The Internet promises to reshape political life in China, including
giving people more opportunities to criticize their government,
according to the results of a survey conducted by a Chinese researcher.
Public political discourse is tightly controlled in China. Bulletin
boards are routinely censored of undesirable posts and access is
blocked to overseas Web sites that officials deem politically
unacceptable. In several cases, Internet users have been jailed for
disseminating politically sensitive information over the Internet.
Nevertheless, Chinese Internet users see more opportunities to
criticize their government because of the Internet , according to a
survey of 2,376 respondents in five cities that was led by Guo Liang, a
researcher at the Chinese Academy of Social Sciences.
The survey found that 54 percent of respondents felt that using the
Internet gives people more opportunities to criticize the government.
By comparison, 61 percent of respondents in China felt the same way in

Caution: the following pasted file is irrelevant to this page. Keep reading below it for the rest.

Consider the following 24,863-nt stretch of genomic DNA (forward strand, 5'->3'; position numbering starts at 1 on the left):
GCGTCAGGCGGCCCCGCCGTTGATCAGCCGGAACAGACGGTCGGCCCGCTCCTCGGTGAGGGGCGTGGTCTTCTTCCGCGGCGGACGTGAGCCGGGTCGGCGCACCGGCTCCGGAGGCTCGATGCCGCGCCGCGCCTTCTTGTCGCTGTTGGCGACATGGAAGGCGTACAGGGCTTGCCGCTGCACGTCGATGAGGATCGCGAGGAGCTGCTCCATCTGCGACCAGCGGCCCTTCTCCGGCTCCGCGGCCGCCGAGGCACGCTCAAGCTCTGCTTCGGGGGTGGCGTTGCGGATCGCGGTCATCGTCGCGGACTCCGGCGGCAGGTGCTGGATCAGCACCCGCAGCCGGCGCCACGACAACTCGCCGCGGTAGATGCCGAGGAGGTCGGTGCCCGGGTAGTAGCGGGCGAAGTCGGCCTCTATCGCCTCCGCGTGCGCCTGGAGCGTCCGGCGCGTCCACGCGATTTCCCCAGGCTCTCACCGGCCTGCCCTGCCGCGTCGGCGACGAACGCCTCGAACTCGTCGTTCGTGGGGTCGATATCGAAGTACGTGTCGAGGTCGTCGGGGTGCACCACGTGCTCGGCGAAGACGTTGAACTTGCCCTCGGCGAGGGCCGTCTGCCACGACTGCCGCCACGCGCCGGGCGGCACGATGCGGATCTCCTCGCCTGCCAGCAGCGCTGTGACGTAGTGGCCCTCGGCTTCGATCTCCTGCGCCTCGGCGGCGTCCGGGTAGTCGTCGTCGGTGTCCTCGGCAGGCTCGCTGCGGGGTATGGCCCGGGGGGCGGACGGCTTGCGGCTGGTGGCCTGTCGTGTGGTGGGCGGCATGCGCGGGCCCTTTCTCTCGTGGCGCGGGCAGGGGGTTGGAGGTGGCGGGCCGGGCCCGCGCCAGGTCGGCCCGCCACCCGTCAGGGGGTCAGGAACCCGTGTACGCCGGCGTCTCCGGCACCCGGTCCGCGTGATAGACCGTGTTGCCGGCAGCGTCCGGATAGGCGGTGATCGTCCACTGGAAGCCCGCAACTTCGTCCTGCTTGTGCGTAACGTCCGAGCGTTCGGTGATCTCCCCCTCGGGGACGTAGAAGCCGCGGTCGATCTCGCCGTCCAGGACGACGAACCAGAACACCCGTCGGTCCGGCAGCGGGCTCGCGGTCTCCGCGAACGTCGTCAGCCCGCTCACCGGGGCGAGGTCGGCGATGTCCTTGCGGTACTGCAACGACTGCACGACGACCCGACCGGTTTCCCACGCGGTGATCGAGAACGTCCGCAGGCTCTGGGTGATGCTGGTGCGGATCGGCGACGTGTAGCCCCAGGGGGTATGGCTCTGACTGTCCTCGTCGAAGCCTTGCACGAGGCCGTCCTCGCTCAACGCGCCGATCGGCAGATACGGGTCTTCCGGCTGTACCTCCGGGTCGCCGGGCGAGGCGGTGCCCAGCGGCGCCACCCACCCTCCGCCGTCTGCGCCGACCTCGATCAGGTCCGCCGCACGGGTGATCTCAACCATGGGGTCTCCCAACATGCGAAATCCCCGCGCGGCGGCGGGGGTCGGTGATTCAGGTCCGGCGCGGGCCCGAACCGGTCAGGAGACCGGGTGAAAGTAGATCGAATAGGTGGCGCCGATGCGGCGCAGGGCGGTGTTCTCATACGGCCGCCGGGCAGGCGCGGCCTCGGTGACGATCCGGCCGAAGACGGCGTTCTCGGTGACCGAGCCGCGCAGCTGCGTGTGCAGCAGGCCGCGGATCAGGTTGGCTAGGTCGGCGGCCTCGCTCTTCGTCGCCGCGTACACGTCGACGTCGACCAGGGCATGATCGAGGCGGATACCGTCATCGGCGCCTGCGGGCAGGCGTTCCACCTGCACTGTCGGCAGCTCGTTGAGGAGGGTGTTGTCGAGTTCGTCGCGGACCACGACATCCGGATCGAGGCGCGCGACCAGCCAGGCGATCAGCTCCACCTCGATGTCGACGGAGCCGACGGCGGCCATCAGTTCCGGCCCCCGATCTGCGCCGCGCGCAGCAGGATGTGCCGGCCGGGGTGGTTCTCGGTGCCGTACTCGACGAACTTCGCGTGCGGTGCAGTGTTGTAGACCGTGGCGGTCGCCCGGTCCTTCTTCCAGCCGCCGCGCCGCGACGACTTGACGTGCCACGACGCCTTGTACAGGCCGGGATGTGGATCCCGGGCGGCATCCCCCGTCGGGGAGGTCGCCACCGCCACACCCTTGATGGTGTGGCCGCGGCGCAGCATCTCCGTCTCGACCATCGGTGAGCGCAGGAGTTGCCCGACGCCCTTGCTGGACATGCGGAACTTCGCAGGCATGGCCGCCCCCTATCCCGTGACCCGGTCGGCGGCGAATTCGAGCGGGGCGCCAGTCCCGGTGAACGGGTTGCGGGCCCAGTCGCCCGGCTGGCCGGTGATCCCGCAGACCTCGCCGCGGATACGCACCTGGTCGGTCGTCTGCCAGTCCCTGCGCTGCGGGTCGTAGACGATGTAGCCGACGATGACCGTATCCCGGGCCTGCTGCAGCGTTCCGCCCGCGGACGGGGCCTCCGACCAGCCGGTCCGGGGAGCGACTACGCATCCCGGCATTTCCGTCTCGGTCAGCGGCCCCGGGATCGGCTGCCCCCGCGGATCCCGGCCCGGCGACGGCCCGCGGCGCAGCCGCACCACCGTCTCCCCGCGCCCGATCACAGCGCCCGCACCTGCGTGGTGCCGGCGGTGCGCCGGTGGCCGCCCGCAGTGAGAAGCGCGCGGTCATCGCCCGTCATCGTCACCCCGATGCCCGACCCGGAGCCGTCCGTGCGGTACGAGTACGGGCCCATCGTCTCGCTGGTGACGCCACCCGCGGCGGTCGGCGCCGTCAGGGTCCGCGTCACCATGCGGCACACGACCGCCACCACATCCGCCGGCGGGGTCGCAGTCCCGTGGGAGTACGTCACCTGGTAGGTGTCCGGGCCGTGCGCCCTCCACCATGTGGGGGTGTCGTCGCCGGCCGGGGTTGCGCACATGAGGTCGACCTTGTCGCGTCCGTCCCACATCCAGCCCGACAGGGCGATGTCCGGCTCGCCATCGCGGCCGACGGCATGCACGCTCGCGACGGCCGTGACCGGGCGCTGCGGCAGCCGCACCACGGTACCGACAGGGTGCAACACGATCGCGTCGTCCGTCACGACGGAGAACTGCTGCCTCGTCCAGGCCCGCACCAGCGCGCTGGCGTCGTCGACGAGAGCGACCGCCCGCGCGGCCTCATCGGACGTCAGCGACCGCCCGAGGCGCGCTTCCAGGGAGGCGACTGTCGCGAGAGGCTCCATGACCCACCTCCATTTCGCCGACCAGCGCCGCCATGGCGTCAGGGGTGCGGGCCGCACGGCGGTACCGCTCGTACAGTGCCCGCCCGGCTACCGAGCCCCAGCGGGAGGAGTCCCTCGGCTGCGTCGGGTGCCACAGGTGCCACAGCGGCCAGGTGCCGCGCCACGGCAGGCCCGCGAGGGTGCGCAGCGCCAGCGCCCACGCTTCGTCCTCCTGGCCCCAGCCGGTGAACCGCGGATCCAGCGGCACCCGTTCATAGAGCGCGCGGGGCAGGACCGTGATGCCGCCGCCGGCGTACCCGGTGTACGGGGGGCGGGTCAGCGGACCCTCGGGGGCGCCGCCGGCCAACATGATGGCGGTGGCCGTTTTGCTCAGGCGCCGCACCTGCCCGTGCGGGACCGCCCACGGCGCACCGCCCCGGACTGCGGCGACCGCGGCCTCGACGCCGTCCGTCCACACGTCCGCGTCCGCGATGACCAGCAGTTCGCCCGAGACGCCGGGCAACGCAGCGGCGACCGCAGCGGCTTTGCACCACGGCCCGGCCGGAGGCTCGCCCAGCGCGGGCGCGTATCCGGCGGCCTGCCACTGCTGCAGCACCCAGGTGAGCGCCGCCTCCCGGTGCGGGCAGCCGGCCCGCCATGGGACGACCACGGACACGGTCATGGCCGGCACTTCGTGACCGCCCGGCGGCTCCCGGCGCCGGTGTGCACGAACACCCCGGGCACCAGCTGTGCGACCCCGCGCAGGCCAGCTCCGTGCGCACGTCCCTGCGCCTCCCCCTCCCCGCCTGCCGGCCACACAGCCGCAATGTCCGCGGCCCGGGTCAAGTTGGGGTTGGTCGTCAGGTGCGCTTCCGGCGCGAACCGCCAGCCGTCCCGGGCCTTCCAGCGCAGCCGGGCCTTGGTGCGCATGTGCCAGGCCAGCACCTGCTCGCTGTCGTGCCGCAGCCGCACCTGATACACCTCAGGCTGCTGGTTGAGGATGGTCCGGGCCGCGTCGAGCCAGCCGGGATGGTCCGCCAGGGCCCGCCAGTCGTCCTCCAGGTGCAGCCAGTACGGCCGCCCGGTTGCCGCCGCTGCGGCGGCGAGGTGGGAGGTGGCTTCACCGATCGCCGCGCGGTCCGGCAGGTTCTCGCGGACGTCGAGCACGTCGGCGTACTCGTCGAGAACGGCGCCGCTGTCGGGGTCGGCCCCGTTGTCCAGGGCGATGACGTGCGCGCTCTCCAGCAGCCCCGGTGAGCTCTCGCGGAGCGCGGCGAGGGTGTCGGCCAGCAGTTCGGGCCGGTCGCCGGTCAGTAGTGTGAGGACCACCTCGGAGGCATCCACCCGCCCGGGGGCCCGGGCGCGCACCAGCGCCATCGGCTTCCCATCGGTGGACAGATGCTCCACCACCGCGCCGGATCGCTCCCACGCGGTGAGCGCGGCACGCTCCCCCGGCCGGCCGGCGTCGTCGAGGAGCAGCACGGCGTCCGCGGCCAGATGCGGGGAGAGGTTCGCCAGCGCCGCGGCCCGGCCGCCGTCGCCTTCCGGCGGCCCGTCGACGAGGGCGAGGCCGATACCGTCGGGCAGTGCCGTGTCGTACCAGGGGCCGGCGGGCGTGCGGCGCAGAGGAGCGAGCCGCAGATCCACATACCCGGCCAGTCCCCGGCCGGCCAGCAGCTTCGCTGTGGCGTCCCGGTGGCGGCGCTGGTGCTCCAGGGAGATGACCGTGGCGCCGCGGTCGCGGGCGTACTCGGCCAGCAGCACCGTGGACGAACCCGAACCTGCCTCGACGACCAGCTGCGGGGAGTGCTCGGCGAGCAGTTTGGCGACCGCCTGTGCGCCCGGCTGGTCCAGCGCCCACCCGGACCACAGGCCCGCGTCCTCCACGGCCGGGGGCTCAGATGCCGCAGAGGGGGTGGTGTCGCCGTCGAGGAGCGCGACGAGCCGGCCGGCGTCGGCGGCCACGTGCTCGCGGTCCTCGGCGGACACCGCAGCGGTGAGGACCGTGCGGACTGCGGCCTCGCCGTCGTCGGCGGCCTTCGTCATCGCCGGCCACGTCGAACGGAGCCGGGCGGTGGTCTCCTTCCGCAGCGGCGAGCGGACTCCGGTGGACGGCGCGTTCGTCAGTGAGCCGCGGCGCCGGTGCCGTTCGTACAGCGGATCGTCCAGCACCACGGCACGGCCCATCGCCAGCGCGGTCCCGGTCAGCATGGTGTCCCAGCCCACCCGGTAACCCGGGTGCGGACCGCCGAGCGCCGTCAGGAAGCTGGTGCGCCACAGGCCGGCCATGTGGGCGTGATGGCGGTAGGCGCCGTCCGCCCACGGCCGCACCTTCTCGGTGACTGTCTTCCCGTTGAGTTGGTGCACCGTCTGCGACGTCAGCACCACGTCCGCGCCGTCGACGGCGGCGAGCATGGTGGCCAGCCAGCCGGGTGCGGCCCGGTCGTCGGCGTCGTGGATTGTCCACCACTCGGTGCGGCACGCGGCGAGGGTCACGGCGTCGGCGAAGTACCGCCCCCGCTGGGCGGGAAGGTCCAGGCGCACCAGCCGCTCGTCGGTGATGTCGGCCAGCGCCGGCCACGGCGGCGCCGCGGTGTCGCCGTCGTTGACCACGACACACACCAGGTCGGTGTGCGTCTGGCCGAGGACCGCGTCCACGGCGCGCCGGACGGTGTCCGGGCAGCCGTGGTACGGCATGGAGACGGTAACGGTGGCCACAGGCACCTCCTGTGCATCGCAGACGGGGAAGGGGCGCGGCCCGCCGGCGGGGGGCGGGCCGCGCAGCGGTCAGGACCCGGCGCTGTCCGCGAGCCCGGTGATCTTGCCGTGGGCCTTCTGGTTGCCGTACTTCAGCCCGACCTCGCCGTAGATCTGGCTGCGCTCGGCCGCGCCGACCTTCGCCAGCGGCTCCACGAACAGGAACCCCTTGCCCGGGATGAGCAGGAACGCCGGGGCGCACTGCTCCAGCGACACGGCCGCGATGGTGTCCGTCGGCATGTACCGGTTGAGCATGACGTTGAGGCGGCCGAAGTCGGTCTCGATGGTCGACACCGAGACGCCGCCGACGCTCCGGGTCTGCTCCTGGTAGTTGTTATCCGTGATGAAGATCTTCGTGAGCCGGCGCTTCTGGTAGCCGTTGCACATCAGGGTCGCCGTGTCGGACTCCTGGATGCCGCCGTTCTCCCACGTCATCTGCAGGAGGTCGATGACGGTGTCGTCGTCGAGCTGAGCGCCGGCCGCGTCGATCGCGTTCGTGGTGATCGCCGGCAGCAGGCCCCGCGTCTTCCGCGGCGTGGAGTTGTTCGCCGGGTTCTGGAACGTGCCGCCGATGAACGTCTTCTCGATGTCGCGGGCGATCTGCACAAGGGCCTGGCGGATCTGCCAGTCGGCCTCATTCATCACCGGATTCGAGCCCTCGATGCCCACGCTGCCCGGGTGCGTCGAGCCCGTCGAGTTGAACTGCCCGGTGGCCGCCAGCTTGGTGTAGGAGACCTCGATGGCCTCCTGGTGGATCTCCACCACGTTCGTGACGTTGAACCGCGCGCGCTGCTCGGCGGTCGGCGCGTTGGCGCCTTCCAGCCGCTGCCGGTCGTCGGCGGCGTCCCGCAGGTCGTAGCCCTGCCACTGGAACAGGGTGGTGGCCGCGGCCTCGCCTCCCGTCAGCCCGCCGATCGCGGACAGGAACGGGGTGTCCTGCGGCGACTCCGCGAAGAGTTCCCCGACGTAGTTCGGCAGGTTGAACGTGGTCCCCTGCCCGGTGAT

While the 2005 figure is slightly lower than the result in 2003, the
overall response remained positive. In 2003, China was the only country
surveyed where users responded positively to the question of whether
the Internet created more opportunities for users to criticize their
governments, said a report that outlined the survey’s results.
The other countries surveyed in 2003 were Chile, Hungary, Italy,
Sweden, South Korea, Singapore, Japan, and the U.S. Comparison figures
for 2005 were not available.
In addition to finding more opportunities to criticize their
government, Chinese Internet users see the Internet reshaping politics
in several other ways. The survey found that 55 percent of respondents
felt the Internet can help government better serve the people and 60
percent said it will help officials to better understand the views of
common people. The survey also showed that 45 percent of respondents
believe people can have more political power by using the Internet.
Based on these results, the report said the political impact of the
Internet is just beginning to be felt. “We can predict that as Internet
use becomes more popular in China, its impact on politics will become
stronger,” it said.
China’s Internet population numbers 105 million, according to September
figures published by the Ministry of Information Industry. That figure
makes China home to the second-largest population of Internet users,
after the U.S., but it represents less than 10 percent of the country’s
1.3 billion population.
By Sumner Lemon – IDG News Service (Taipei Bureau)